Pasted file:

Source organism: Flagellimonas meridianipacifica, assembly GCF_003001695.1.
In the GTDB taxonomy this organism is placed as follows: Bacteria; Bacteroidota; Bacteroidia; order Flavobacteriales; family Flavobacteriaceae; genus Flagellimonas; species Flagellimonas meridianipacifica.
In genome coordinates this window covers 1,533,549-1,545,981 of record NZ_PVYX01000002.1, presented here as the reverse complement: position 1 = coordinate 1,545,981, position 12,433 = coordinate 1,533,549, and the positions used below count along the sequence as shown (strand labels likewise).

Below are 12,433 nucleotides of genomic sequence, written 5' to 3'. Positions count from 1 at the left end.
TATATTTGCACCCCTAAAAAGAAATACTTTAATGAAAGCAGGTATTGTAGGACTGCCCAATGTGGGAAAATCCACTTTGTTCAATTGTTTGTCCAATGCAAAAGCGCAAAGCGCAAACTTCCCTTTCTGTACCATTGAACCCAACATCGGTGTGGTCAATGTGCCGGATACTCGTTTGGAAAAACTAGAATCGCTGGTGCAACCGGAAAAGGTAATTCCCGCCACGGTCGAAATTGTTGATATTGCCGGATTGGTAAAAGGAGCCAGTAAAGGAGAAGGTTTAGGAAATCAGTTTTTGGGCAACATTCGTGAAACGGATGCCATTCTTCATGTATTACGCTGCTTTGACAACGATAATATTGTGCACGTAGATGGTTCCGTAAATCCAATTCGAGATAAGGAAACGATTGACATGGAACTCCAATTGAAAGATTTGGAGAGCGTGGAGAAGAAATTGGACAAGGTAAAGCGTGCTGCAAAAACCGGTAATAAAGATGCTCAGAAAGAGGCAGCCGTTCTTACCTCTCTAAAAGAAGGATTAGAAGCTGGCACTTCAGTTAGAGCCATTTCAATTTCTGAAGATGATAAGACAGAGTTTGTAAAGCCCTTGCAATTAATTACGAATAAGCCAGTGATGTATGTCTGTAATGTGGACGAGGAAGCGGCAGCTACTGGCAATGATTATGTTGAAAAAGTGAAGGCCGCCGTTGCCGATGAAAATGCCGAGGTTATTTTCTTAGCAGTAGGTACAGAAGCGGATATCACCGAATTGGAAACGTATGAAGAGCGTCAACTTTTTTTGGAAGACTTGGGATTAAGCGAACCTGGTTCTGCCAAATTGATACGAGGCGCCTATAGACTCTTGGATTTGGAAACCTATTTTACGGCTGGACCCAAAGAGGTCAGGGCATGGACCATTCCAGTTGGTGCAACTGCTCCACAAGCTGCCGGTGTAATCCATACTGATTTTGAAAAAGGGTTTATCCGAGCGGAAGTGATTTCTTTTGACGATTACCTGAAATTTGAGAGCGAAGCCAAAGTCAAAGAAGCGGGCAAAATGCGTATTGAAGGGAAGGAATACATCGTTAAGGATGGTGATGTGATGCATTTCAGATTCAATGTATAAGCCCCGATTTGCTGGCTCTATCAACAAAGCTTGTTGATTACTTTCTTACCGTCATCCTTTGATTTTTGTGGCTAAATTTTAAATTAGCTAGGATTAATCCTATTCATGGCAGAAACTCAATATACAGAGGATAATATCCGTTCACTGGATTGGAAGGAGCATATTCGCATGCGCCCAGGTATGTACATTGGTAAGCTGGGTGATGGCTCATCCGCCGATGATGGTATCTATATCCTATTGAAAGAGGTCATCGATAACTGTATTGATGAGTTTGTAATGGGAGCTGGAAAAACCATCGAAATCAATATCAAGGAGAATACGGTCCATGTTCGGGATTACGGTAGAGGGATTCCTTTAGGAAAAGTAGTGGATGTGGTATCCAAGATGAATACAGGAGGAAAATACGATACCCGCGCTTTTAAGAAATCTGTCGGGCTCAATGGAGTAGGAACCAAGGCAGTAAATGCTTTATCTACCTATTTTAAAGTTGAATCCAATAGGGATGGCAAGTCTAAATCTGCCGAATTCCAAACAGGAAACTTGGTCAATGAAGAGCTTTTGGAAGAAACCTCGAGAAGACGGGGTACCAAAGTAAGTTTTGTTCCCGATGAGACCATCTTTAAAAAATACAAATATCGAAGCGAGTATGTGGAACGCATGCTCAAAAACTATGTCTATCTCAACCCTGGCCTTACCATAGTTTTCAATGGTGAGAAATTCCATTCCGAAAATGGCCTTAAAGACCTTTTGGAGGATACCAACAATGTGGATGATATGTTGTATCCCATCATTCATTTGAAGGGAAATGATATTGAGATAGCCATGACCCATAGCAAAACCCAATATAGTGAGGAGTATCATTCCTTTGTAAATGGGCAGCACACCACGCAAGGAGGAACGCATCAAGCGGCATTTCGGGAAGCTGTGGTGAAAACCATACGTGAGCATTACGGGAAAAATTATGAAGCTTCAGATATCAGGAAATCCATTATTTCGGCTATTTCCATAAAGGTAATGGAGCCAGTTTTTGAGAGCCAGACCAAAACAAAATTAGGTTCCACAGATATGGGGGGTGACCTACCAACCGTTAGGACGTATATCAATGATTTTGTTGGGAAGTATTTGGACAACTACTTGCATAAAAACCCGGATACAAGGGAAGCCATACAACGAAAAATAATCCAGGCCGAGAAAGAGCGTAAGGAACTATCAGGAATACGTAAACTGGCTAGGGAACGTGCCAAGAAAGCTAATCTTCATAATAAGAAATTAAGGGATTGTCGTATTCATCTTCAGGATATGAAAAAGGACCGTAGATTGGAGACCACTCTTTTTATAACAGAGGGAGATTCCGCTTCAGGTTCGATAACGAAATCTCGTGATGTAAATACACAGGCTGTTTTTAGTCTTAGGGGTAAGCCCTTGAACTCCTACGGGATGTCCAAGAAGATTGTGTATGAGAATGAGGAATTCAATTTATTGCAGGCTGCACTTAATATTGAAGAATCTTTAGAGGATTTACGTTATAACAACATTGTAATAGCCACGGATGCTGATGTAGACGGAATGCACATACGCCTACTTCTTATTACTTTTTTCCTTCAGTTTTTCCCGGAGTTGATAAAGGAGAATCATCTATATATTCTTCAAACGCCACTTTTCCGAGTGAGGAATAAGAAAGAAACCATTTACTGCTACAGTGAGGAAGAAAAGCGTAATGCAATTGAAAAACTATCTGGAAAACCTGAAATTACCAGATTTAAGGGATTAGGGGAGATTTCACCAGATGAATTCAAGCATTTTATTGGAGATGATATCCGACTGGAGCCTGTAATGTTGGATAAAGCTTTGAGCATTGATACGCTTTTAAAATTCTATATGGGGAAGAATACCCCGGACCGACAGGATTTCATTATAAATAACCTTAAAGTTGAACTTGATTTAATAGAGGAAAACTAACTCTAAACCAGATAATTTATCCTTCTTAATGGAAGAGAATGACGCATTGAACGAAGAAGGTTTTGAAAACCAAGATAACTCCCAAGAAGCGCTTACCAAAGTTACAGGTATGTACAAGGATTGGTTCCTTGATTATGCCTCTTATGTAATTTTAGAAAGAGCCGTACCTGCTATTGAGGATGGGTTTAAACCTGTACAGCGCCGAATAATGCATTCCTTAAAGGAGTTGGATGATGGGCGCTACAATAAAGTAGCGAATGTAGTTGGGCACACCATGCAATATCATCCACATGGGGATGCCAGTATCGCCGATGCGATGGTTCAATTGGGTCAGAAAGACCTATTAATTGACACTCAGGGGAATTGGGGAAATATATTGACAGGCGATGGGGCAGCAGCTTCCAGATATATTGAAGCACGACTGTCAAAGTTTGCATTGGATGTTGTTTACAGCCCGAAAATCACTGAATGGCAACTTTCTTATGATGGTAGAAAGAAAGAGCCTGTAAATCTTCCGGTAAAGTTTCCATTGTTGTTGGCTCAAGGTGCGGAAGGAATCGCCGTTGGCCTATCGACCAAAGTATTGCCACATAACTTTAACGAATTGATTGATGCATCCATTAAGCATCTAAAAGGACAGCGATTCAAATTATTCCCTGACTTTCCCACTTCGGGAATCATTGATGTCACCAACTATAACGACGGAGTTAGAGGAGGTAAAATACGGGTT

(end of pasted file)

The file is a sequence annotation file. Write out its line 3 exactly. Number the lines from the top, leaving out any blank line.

In genome coordinates this window covers 1,533,549-1,545,981 of record NZ_PVYX01000002.1, presented here as the reverse complement: position 1 = coordinate 1,545,981, position 12,433 = coordinate 1,533,549, and the positions used below count along the sequence as shown (strand labels likewise).